Uncle Bob (Paul Ready) has a smile so eerie it’s close to a leer. That’s why, when he shows up uninvited at Christmas lunch, tension rockets. That lurch in tone is typical of Martin Crimp’s fiercely non-naturalistic “In the Republic of Happiness.” A self-styled “entertainment in three parts,” it’s as confrontational for audiences as it is for its characters. There are stretches of laugh-aloud satire but even Dominic Cooke’s exhilaratingly confident production cannot disguise its often derivative nature nor fully elucidate the nearly gnomic final sequence.
It begins in known territory, with familiar and familial gripes being aired across three generations gathered around the dining table. Crimp is building a group portrait of wholly self-absorbed people. Even the initially sympathetic grandmother (Anna Calder-Marshall), a family doctor, is revealed to revel in the knowledge that her beloved taxi rides cost more than a garbage collector can earn in an hour.
The over-bright tone seems borrowed from Ionesco and the latter’s absurdism is further invoked when Bob arrives and eviscerates the family by passing on a litany of hatred toward all present from his partner Madeleine (Michelle Terry).
Just as the tensions reach their peak, the walls fly out and the actors reappear with new characters. Seated smiling on a row of TV-chatshow chairs, they deliver a stream of one-liners as if to camera. Their navel-gazing attitudes to contemporary dilemmas are smartly intercut to comic effect. They smugly present themselves as refusing to see their actions as being political while also indulging in the fashionable need for therapy-speak self-examination.
The strength of this section is undercut by being painfully indebted both to Beckett’s trailblazing “Play” — in which characters in purgatory repeat their self-justification to an invisible interrogator — and Caryl Churchill’s “Blue Heart” whose linguistic repetitions it echoes to less winning effect. Long before the overextended sequence has run its course, its point has been made.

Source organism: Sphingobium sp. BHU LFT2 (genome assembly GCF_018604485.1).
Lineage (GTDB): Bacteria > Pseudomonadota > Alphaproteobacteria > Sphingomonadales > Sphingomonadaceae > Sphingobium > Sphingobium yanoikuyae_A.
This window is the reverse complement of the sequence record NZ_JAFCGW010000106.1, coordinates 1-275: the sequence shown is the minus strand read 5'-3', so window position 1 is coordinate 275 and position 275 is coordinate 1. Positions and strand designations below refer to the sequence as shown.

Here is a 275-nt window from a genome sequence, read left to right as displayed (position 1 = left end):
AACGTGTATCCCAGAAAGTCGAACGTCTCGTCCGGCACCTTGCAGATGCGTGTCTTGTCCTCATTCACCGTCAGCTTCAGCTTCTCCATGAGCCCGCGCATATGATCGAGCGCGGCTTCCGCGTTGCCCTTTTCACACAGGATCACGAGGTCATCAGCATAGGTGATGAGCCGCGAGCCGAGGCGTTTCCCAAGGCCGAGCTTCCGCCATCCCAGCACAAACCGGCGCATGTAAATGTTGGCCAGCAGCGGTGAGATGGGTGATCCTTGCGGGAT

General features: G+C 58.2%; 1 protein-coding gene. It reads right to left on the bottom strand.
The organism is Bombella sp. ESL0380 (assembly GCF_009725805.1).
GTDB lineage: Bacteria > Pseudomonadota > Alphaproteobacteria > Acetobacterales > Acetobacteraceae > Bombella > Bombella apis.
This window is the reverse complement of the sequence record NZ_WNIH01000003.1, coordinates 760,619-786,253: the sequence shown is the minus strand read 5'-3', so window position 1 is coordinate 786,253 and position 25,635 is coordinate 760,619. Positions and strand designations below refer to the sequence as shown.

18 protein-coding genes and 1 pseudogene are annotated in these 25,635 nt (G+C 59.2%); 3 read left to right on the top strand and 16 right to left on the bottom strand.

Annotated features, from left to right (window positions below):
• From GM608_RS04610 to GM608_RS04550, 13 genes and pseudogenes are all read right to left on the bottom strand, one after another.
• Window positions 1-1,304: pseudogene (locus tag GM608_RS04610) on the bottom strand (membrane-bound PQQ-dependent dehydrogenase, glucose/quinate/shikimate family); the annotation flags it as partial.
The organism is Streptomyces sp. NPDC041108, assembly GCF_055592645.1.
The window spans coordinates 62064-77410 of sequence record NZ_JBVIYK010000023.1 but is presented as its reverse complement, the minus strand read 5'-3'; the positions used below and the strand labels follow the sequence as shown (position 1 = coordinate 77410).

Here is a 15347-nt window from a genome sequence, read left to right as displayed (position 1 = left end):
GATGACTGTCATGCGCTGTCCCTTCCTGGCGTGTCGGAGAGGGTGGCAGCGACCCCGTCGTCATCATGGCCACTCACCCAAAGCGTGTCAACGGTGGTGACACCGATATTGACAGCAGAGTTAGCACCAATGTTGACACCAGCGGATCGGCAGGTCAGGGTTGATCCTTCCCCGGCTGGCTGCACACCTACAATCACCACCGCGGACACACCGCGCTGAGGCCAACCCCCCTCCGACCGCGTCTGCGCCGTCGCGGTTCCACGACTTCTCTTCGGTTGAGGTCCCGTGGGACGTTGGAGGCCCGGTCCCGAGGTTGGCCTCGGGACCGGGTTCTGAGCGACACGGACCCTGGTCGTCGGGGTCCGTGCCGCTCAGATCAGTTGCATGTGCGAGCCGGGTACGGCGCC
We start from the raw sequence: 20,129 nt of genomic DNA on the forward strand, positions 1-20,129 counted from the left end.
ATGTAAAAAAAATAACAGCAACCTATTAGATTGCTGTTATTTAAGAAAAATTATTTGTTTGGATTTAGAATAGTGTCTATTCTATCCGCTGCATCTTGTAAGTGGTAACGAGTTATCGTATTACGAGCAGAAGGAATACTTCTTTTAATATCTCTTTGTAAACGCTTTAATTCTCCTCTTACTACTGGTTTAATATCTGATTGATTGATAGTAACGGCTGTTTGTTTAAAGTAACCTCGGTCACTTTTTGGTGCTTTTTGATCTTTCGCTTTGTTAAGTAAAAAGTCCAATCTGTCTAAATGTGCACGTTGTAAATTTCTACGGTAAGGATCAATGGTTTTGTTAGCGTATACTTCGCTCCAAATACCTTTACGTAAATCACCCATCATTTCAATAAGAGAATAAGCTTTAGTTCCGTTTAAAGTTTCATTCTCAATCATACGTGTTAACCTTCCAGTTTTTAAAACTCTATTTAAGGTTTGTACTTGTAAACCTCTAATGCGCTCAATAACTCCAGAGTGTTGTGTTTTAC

In a visual coup de theater, Miriam Buether’s typically imaginative set then splits, allowing a chilly room to rise up through the floor for the final standoff between the returning Bob and Madeleine. The former, now appearing to be struggling with dementia, is terrified of being left alone. The futuristic setting and the assumption of control by Michelle Terry’s icily cruel Madeleine suggests Crimp’s play is arguing for a greater personal and shared responsibility. Everything ends with a “Happy Song” whose very bitterness underlines the satirical intent.
The balanced precision of the playing is a tribute both to the cast and to Cooke’s typically deft, unobtrusive ensemble work. But although Crimp’s typical fascination with breaking down traditional form is admirable, his experimentation sails close to the level of arrogance given its lack of interest in the limits of the audience’s attention span.